The Hunchback of Notre Dame (French: Notre-Dame de Paris) is an 1831 French novel written by Victor Hugo. It is set in 1482 in Paris, in and around the cathedral of Notre Dame de Paris. The book tells the story of a poor Gypsy girl (La Esmeralda) and a misshapen bell-ringer (Quasimodo) who was raised by the archdeacon (Claude Frollo). The book was written as a statement to preserve the Notre Dame cathedral and not to 'modernize' it, as Hugo was thoroughly against.
Hugo finished the book just as he was running out of ink. This tempted him to title the work What There Is in a Bottle of Ink. He eventually decided against it and called the book Notre-Dame de Paris. English translations of the book are often titled The Hunchback of Notre Dame, which have led some to believe that Quasimodo is the main character. Hugo never liked this title, preferring the original Notre-Dame de Paris. He gave this title because he considered the cathedral itself to be the main "character" of the story. The story takes place around and inside the church, and Hugo spent much time describing the building as well as decrying its abandonment after the abuse it suffered during the French Revolution. (During the Revolution, the church had been viewed as a symbol of the old regime and was pillaged and vandalized by angry mobs.)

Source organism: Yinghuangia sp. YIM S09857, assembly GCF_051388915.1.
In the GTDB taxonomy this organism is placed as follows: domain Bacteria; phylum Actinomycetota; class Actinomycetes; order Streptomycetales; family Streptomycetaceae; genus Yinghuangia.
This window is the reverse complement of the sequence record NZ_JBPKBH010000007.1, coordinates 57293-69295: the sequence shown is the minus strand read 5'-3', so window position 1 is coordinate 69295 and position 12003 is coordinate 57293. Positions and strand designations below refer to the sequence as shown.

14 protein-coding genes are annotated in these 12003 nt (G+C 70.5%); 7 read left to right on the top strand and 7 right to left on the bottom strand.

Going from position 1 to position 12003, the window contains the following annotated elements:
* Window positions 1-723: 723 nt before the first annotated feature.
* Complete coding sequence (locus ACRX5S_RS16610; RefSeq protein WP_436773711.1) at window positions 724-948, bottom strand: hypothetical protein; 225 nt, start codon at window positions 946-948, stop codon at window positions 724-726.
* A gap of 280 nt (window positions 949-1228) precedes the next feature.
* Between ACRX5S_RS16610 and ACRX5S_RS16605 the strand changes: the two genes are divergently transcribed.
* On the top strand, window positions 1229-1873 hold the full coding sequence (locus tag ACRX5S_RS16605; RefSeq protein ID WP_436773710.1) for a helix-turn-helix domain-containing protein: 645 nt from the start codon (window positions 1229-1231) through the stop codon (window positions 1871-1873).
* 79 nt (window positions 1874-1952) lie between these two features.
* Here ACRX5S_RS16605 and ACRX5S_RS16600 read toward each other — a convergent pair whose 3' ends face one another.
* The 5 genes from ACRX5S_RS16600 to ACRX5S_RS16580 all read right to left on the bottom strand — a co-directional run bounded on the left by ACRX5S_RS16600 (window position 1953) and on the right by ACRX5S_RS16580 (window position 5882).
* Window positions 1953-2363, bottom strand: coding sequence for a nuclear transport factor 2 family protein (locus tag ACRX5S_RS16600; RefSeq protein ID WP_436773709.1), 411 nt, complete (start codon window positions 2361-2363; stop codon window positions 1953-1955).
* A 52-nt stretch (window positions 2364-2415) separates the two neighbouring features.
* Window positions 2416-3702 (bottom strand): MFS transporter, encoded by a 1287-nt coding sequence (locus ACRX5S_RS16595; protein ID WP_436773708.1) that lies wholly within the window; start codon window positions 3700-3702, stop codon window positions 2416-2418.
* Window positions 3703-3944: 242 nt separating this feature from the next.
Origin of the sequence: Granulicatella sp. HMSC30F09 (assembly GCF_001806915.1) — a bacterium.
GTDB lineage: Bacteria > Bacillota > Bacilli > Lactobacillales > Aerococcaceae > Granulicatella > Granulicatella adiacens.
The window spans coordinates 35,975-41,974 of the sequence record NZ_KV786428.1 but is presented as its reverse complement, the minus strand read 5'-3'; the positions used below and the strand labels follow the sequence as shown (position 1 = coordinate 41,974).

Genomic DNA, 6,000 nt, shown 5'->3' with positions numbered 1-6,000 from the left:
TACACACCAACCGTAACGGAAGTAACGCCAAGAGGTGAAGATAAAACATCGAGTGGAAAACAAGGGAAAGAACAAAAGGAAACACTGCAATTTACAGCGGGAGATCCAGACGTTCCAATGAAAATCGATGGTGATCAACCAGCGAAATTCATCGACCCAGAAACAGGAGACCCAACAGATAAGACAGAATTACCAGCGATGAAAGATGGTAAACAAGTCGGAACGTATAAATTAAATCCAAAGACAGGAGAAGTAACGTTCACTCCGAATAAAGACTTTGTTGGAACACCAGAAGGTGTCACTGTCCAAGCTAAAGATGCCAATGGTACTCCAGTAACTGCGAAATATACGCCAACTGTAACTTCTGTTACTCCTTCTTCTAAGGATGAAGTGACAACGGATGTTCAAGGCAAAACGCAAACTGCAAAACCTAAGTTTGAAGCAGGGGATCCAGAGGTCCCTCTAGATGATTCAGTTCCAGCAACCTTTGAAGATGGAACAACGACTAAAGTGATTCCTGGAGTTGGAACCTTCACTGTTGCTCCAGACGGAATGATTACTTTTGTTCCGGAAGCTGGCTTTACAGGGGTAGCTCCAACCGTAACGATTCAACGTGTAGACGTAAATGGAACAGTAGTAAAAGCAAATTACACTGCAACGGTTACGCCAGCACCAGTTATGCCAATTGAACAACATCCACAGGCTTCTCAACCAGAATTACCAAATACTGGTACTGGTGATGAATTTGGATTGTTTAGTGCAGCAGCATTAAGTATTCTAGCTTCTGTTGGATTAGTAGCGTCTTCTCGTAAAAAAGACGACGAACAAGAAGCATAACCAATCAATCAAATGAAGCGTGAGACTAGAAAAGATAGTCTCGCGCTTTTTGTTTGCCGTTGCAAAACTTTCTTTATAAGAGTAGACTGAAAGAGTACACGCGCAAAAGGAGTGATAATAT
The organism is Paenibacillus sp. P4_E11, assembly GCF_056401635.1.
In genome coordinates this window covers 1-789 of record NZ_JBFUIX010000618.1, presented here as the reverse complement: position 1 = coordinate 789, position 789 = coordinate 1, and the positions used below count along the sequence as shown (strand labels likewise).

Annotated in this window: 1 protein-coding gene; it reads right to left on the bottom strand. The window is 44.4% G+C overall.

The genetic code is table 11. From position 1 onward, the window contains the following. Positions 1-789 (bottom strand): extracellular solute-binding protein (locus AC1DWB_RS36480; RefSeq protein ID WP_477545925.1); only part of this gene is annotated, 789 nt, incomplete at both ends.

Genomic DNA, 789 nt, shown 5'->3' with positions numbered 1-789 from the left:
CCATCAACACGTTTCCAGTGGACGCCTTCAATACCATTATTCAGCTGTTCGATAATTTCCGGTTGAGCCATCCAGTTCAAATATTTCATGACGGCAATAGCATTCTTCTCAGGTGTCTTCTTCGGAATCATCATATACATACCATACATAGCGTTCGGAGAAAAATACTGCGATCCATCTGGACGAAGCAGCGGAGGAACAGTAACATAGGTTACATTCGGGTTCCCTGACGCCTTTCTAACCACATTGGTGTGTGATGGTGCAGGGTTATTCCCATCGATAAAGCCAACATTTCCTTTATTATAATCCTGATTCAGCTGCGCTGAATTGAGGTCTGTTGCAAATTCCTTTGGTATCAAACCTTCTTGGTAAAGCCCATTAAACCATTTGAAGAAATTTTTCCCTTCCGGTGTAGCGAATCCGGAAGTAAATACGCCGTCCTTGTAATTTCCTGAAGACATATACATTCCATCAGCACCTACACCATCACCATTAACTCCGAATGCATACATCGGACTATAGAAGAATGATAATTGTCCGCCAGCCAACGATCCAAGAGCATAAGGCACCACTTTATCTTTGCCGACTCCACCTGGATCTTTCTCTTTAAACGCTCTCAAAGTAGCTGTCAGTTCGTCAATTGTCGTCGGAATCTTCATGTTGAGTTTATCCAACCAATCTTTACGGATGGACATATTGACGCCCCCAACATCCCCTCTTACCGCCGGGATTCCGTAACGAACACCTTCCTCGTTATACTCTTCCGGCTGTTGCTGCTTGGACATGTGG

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The Hunchback of Notre-Dame (Signet Classics)
|The Limited Editions Club 1st Hardcover edition, Date published 1955, Illustrated by Bernard Lamotte, 480 pages|
|Translated by Jessie Haynes. Introduction by Justin O'Brien. Color illustrations by Bernard Lamotte, who signed the Colophon. Pictorial illustrated buckram covered boards with black leather spine label stamped in gilt. Text composed and set at the shop of Joh. Enschede en Zonen in Haarlem, Holland, and printed by the George Grady Press in New York. Note: The LEC produced editions of this work in 1930 as a 2 volume softcover, and in 1955. This is the 1955 edition.||
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